Rakshadhikari Baiju Oppu (2017) Malayalam Movie Review by Veeyen


Baiju is certainly someone we have known from close quarters; in fact he might even be you or me, and Kumbalam might easily be that tiny hamlet where we had learned to love, lose and live, and before we ourselves knew, had grown up, leaving behind a trail of evocative memories. Clever, enjoyable, witty and poignant by turns, ‘Rakshadhikari Baiju Oppu’ is an entertaining character drama with a subtle, pertinent note concealed within its folds.


Rakshadhikari Baiju Oppu Review

In ‘Rakshadhikari Baiju Oppu’, film maker Ranjan Pramod drapes a highly relatable social issue in long, sinuous garbs of realism. A jolly jaunt of a movie with its heart right in place, ‘Rakshathikari Baiju Oppu’ shines with an execution that is sublime.

Baiju (Biju Menon) is a government employee who spends very little time at his office, and instead remains busy with the management of Kumabalam Brothers, the sports and arts club at Kumbalam. At thirty five plus, Baiju is revered by the youngsters in the neighborhood, and as much as he remains a good natured brag, there hardly occurs an event at Kumabalam without Baiju at its helm.

It is a minefield of formulaic occurrences that ‘Rakshadhikari Baiju Oppu’ drives across, and yet each of these incidents appears so relatable, that they hardly strike us as a chestnut. On the contrary, it initially draws you in as a spectator, and in no time lets you be a part of their never-ending joys and jubilations.

Rakshadhikari Baiju Oppu Review Baiju running into his old friend George (Dileesh Pothan) is one of the finest and the most humorous moments in the film. George who has emigrated to the US seems to have done incredibly well, and without a thought hops on to rear of a pickup rickshaw with the Kumbalam Brothers, ordering his driver to follow the vehicle in his Benz, to a playground where a match is about to ensue. Back with the winner’s trophy, an ecstatic Baiju and George settle down to have a heart’s talk,long  after the rest of the group has called it a day. And as the sun comes up, George leaves promising to be in touch, confessing that he probably has lost out on a few good things in life.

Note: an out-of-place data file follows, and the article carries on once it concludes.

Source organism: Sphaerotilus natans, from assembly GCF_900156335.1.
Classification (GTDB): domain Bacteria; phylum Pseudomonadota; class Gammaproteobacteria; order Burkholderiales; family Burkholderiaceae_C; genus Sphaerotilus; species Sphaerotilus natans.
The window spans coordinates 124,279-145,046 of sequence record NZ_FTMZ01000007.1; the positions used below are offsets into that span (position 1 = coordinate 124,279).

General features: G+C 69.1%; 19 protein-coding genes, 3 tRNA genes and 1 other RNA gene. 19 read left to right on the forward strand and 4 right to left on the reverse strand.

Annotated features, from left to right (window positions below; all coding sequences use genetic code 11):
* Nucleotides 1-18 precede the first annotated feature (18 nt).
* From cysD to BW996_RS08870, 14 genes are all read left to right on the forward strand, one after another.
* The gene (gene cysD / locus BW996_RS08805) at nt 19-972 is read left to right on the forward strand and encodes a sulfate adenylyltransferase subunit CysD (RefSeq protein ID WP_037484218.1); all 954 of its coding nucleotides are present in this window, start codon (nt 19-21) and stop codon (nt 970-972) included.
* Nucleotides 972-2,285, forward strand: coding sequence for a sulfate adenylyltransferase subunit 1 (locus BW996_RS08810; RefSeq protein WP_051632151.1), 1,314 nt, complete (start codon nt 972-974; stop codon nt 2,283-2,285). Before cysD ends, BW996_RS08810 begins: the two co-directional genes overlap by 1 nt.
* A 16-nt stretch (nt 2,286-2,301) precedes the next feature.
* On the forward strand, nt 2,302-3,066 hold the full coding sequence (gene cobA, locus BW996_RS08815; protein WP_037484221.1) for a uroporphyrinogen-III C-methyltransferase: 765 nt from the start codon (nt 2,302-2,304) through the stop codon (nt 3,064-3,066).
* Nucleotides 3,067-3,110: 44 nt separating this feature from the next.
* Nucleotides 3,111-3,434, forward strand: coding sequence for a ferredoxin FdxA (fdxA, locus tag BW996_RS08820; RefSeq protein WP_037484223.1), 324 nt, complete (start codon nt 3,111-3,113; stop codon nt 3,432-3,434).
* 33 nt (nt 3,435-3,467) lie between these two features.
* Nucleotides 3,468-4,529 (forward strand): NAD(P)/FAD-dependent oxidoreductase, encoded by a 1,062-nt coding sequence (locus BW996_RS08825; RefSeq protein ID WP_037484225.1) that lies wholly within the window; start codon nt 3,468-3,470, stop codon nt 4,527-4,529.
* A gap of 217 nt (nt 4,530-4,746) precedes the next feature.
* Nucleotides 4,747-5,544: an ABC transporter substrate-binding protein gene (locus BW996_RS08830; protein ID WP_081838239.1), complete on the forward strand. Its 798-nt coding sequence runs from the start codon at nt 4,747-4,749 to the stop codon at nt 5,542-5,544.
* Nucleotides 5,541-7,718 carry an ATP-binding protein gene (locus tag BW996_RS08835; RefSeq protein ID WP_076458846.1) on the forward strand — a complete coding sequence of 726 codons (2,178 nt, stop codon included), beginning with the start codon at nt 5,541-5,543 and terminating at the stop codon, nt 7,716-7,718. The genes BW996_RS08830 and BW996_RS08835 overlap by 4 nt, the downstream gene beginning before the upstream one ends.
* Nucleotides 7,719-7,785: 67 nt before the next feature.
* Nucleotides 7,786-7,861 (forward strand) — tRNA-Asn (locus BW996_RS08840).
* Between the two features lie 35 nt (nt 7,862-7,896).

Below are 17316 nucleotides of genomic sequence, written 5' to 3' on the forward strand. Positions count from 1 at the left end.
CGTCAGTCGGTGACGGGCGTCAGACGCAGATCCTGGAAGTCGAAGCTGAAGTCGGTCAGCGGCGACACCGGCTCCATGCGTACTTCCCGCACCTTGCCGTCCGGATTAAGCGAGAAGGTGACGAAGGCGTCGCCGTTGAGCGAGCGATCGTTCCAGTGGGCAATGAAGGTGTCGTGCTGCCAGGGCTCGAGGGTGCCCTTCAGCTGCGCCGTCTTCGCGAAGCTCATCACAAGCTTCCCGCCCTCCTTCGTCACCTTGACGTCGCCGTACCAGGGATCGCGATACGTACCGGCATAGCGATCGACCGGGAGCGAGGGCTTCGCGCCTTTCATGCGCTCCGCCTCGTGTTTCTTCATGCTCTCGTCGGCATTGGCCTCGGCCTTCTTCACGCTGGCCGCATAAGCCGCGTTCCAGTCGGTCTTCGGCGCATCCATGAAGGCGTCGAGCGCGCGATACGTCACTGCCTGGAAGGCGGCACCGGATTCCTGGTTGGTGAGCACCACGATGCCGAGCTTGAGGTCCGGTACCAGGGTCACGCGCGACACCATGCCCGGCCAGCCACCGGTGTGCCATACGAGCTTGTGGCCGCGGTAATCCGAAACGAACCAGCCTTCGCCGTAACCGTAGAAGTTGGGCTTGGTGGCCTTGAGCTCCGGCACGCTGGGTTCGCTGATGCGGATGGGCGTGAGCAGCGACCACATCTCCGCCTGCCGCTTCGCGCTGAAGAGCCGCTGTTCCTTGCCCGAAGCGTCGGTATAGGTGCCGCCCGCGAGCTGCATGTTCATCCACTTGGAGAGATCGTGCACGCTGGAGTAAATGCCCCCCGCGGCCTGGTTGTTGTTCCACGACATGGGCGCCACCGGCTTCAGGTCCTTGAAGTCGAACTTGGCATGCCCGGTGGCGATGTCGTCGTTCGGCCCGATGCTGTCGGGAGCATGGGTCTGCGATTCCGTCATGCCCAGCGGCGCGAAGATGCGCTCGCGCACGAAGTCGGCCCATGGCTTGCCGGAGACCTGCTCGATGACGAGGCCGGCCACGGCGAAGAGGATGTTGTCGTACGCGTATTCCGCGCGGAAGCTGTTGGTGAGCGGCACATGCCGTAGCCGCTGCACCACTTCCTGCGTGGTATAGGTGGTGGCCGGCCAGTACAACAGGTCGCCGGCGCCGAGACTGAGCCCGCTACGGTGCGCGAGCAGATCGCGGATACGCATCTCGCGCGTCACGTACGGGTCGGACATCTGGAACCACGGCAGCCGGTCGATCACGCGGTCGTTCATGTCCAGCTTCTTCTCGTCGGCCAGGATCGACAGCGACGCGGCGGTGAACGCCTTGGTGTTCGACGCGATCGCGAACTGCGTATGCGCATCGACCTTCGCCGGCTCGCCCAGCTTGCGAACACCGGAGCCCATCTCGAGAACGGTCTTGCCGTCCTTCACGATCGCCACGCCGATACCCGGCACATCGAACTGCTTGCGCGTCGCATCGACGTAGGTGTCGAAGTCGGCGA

Ranjan Pramod does not let Baiju assume super human proportions and this precisely remains the secret behind the film’s triumph. His sense of acceptance buds out of a practical realization that development is inevitable. As the play ground gives way to a sprawling hospital, Baiju doesn’t wage a war against it. He strikes a right balance through his appeal that the younger generation be not denied open play spaces; that progress and displacement be accompanied by feasible, alternative solutions to the exigencies that are left in their wake.

The frailties that are so apparent in the man make him one among us, and he is genuinely terrified by a local drug dealer who threatens to take his life. He goes all wobbly when facing the final balls that would decide the outcome of a match, and hurriedly steps out answering an imaginary call when his wife brings up the perilous proposal of some jewelry shopping.

Rakshadhikari Baiju Oppu Review It’s not one or two, but an assortment of characters that Ranjan Pramod sets on his stage, and they brilliantly complement each other with each of their individual stories charmingly weaving in and out of the chief narrative. The two love tales that find a mention in it – that of Unni and Sreekala and of Manoj and Rose – are as vibrant as the stirring account of a young villager who finds a place in the IPL team, that drives an entire rural community into throes of exaltation.  There are the pent-up sighs that one leaves behind back home when a lucrative job at the Middle East beckons, and the very ordinary, everyday nags on borders and boundaries.

Running for almost fifteen minutes short of three hours, ‘Rakshadhikari Baiju Oppu’ is a lengthy film by any standard, though there are very few moments in that come across as over done. Barring a couple of vintage song sessions that sound a bit too protracted, it surprisingly strikes us as a quick watch that quite breezily pulls off most of its games with aplomb.

The thigh jerking simpleton who is here, there and everywhere is etched to perfection by Biju Menon, and it’s a pleasure to watch him in films as these. Deepak Parambol reasserts that he is an actor who truly deserves better films and roles than the kind that is dished out to him and Hareesh Perumanna gets his one-bolt-less act, just right. Who can forget Dileesh Pothan in that stellar cameo that had us in splits or the two awesome fresh faces who played Sreekala and Rose? There is hardly anyone in the film who does not leave a mark, and ‘Rakshadhikari Baiju Oppu’ is replete with genuine performances from its huge supporting cast. The sync sound has been brilliantly captured by Smijith Kumar. Prashanth Raveendrans striking frames are redolent of a treasured not-so-distant past, and Bijibal’s musical score nothing short of delightful.

Baiju is certainly someone we have known from close quarters; in fact he might even be you or me, and Kumbalam might easily be that tiny hamlet where we had learned to love, lose and live, and before we ourselves knew, had grown up, leaving behind a trail of evocative memories. Clever, enjoyable, witty and poignant by turns, ‘Rakshadhikari Baiju Oppu’ is an entertaining character drama with a subtle, pertinent note concealed within its folds.


Verdict: Good


 

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